I have heard it said that certain professors, the most learned of their day, did once deny that this was a Roman road. I can well believe it, and it is delightful to believe that they did. For this road startles and controls a true man, presenting an eternal example of what Rome could do. The peasants around have always called it the "Street." It leads from what was certainly one Roman town to what was certainly another. That sign of Roman occupation, the modern word "Cold Harbour," is scattered up and down it. There are Roman pavements on it. It goes plumb straight for miles, and at times, wherever it crosses undisturbed land, it is three or four feet above the level of the down. Here, then, was a feast for the learned: since certainly the more obvious a thing is, the more glory there must be in denying it. And deny it they did (or at least, so I am told), just as they will deny that Thomas à Becket was a Papist, or that Austerlitz was fought in spite of Trafalgar, or that the Gospel of St. John is the Gospel of St. John.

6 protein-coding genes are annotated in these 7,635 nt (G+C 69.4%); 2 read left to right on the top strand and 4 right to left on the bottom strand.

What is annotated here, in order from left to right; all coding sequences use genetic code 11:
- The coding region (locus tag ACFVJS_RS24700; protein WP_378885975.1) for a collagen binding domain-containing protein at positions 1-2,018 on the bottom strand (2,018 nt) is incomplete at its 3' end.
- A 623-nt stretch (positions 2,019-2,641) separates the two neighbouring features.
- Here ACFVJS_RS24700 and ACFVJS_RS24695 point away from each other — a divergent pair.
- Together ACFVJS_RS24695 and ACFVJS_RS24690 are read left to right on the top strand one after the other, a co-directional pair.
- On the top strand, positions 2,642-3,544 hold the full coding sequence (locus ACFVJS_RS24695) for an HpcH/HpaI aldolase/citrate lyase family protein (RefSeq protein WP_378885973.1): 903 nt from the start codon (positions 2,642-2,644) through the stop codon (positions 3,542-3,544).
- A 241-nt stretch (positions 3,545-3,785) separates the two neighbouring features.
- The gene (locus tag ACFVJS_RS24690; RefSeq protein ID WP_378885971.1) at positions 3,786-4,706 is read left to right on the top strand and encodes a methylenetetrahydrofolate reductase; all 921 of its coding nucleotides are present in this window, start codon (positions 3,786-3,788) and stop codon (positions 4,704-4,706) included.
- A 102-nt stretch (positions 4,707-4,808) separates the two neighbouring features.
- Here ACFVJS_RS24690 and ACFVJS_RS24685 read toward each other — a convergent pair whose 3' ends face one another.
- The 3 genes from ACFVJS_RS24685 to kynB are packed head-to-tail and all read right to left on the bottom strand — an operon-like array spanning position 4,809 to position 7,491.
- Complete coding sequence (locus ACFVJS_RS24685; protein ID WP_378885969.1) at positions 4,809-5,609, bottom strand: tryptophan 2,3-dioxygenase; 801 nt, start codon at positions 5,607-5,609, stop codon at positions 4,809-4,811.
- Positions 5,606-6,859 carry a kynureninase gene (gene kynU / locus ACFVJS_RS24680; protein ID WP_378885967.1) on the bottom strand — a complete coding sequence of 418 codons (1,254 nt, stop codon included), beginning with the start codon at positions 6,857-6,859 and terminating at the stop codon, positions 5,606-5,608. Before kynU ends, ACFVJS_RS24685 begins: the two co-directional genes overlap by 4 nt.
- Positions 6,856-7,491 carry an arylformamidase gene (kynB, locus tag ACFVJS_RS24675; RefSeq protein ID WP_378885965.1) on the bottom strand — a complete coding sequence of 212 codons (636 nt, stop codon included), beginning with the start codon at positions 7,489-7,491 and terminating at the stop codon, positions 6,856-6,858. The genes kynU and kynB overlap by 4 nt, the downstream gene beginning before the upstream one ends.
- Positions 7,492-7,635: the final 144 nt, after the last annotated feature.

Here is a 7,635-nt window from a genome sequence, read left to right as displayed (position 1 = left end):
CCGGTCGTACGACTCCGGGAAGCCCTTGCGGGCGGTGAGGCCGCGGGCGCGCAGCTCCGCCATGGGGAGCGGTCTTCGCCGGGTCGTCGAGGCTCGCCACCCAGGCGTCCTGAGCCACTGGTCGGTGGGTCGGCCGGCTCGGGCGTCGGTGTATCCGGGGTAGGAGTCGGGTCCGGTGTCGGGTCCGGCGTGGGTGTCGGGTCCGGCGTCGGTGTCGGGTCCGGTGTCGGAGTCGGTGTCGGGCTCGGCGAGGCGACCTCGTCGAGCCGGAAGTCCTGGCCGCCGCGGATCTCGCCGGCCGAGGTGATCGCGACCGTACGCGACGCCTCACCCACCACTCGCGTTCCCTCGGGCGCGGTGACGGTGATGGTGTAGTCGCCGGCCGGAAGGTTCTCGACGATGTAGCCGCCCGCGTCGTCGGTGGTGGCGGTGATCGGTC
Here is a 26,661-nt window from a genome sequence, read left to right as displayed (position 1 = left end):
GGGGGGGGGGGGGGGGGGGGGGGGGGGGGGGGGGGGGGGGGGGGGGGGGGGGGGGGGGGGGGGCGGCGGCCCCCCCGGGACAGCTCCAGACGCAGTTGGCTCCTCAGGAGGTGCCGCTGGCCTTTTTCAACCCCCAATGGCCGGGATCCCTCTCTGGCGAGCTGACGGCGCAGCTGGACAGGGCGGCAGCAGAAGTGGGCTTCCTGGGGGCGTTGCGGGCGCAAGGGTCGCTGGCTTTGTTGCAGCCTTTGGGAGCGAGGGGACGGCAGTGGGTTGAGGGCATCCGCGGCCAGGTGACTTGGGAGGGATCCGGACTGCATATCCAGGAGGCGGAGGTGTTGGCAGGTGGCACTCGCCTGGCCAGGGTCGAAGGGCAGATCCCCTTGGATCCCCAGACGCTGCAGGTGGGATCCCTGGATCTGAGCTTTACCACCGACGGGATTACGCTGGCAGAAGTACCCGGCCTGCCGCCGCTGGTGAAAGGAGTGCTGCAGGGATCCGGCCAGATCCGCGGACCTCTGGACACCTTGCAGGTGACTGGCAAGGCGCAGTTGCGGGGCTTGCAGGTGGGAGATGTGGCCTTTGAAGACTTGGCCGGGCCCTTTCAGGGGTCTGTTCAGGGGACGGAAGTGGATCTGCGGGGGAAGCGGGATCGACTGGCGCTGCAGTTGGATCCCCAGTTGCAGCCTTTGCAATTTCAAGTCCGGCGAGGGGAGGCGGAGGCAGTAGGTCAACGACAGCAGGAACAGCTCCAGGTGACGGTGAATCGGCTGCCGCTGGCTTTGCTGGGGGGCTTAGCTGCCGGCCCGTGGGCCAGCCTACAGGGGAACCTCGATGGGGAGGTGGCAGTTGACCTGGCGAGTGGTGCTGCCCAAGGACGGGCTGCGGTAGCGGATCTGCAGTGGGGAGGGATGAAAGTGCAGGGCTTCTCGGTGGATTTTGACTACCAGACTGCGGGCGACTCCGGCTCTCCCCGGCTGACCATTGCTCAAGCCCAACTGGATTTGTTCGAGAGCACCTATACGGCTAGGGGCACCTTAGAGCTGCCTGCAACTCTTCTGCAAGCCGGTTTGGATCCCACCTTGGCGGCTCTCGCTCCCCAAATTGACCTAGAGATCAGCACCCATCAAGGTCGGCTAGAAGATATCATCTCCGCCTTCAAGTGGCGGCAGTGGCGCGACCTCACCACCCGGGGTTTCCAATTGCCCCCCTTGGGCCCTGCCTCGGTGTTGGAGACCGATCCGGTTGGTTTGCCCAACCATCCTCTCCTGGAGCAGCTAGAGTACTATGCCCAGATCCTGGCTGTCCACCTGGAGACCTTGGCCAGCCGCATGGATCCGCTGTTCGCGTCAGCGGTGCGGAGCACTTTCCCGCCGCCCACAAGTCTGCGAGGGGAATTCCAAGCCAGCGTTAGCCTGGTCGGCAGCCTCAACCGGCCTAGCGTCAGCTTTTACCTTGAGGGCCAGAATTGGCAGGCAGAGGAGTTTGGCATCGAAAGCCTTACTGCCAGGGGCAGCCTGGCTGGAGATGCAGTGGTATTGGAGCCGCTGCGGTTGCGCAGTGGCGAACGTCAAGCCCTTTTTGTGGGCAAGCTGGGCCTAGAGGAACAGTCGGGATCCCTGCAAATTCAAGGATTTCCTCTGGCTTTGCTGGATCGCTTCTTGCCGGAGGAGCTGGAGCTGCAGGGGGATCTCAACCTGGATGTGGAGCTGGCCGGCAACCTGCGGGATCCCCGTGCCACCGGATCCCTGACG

Here then, sitting upon this Roman road I considered the nature of such men, and when I had thought out carefully where the nearest Don might be at that moment, I decided that he was at least twenty-three miles away, and I was very glad: for it permitted me to contemplate the road with common sense and with Faith, which is Common Sense transfigured; and I could see the Legionaries climbing the hill. I remembered also what a sight there was upon the down above, and I got upon my horse again to go and see it.